Bill Moyers: Why U.S. Internet Access is Slow, Costly and Unfair
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JOEY DUREL in Net @ Risk: I think this is a tremendous opportunity for small business and to attract business here.
RICK KARR in Net @ Risk: So what the city decided to do was build its own fiber network through its municipal power and water company, Lafayette Utility Systems or L.U.S.
BILL MOYERS: How did they get away with it in Lafayette when as you say they didn't in North Carolina?
SUSAN CRAWFORD: Persistence of a mayor who very much focused on this and said, "We're going to get this done." And there wasn't a statute at that point at the state level making it illegal. Municipalities have a lot of assets at their disposal. They control the rights of way, the access to their streets and their poles that people need in order to build these networks. They can condition access to those rights of way on a particular network being built. Stockholm did this. They say, "Look, you can come in and build a fiber network as long as it's a wholesale, nondiscriminatory really fast fiber network connecting our hospitals and schools and police departments. And then you have to let anybody else connect to it." Not that hard, you just draft an R.F.P., request for proposals, and the city can do that using its control over its rights of way.
Cities often also have access to this long term low rate financing. They can put their good name behind a bond issue and make sure that it gets paid back by the subscriptions to the network over time. It's a great investment for the city, and that's what Lafayette found out.
BILL MOYERS: So how is the consumer in Lafayette situated differently from me here in Manhattan with one cable service?
SUSAN CRAWFORD: In comparison to where you are in Manhattan where there's no government intervention at all, in Lafayette the municipality is acting as a steward, standing up for you. It is in fact government's role to stand up against the ethic that might makes right. In most of America there is no government factor keeping these bullies from charging us whatever they want.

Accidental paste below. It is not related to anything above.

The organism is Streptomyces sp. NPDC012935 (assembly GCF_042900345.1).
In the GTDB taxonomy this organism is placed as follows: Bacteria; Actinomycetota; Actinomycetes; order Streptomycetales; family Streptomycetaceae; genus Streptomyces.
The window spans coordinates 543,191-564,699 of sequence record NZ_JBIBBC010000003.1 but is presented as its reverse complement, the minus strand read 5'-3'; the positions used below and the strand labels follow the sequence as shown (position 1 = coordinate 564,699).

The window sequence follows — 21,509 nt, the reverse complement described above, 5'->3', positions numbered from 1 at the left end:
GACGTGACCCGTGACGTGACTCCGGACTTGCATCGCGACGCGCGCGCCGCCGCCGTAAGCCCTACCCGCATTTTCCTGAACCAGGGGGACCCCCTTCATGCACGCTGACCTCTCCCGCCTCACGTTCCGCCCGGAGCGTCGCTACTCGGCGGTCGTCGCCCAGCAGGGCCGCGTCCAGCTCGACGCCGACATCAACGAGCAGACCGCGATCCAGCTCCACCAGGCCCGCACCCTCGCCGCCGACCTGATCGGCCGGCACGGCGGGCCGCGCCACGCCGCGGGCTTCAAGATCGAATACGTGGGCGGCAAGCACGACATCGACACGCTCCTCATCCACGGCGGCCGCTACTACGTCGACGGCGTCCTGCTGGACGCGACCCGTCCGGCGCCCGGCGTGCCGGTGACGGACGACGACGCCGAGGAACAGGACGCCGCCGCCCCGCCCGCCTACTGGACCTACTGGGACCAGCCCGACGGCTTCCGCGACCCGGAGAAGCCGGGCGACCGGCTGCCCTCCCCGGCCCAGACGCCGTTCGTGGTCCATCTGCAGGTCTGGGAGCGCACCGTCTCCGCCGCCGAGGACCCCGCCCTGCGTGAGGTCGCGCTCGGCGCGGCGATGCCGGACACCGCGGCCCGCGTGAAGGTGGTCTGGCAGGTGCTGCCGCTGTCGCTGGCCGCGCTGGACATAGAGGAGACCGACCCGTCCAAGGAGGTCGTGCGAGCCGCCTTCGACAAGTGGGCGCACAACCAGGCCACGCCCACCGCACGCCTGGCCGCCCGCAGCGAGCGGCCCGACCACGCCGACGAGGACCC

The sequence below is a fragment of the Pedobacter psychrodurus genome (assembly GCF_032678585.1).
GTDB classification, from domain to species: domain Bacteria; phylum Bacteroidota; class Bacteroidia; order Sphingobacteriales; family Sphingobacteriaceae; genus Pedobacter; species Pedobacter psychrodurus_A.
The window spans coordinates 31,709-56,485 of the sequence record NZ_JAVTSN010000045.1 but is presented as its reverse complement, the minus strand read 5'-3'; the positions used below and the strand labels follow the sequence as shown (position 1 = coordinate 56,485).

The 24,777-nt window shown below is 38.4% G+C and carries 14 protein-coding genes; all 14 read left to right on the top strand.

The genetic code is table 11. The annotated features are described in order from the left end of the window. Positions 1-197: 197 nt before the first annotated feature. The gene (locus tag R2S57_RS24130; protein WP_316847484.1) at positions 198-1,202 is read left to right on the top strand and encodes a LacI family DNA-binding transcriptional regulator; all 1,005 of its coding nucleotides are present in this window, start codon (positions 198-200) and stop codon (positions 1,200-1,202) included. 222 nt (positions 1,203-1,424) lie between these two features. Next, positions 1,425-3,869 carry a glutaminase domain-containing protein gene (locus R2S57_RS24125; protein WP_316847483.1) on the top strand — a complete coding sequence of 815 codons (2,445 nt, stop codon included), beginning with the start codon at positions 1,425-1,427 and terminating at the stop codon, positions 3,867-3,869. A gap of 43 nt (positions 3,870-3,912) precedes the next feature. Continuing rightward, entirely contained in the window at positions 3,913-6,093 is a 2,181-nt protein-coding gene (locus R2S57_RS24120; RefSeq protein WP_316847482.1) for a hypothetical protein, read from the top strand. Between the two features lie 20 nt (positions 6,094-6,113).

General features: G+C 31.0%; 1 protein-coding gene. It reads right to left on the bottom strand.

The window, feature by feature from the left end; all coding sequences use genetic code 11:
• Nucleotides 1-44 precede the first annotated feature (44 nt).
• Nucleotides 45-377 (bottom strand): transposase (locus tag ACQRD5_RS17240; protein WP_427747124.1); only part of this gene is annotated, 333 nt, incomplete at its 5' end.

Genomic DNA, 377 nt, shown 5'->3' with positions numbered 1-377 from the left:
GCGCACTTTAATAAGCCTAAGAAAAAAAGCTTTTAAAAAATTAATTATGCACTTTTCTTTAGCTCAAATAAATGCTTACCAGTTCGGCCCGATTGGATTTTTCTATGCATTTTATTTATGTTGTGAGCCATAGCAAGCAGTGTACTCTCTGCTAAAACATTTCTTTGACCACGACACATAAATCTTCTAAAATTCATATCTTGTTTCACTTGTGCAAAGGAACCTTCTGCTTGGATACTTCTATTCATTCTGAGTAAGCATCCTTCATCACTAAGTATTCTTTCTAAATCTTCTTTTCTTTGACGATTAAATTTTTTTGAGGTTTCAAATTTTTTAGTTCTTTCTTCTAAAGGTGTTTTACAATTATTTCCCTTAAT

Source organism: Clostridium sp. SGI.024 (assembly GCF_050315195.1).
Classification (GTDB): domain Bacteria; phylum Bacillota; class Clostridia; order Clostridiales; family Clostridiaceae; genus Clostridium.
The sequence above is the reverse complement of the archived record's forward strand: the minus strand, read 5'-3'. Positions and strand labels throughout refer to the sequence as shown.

BILL MOYERS: You describe something in your book that we've talked about often at this table. Quote, "The constant easy, friendly flow between government and industry in the communications world centered around Washington D.C." Describe that world.
SUSAN CRAWFORD: It's a warm pond of familiarity. Everybody knows everybody else. They're all very nice people, you'd like to have a drink with them. They go from a job inside the regulator to a job in industry to a job on the hill, one easy flow, nice people. Outsiders have no impact on this particular world.
And it would be-- I talked to a cable representative not long ago about the need to change this regulatory state of affairs. And she looked at me and said, "But that would be so disruptive." And she's right, it would be disruptive.
BILL MOYERS: Well, you know, the F.C.C. was supposed to be the cop on the beat of the communications world. But for example Michael Powell, who served as F.C.C. chairman for four years in the mid-2000s, is now the cable and telecom industry's top D.C. lobbyist.
Meredith Attwell Baker who was one of the F.C.C. commissioners who approved Comcast's merger with NBCUniversal, left the agency four months later to join Comcast as a highly paid lobbyist. That move infuriated media groups.
SUSAN CRAWFORD: But that warm pond of familiarity in Washington sees this as absolutely normal behavior. Just yesterday the former chief of staff of the F.C.C. left to be the general counsel of a regulated company. It happens all the time. And so in order to change this you'd have to make regulation of this area not be carried out by such a focused agency. Right now, the F.C.C.'s asymmetry of information is striking. They only talk to the industry. The community is all so close. In order to break that up you'd have to make sure you had a broad based agency seeing lots of different industries.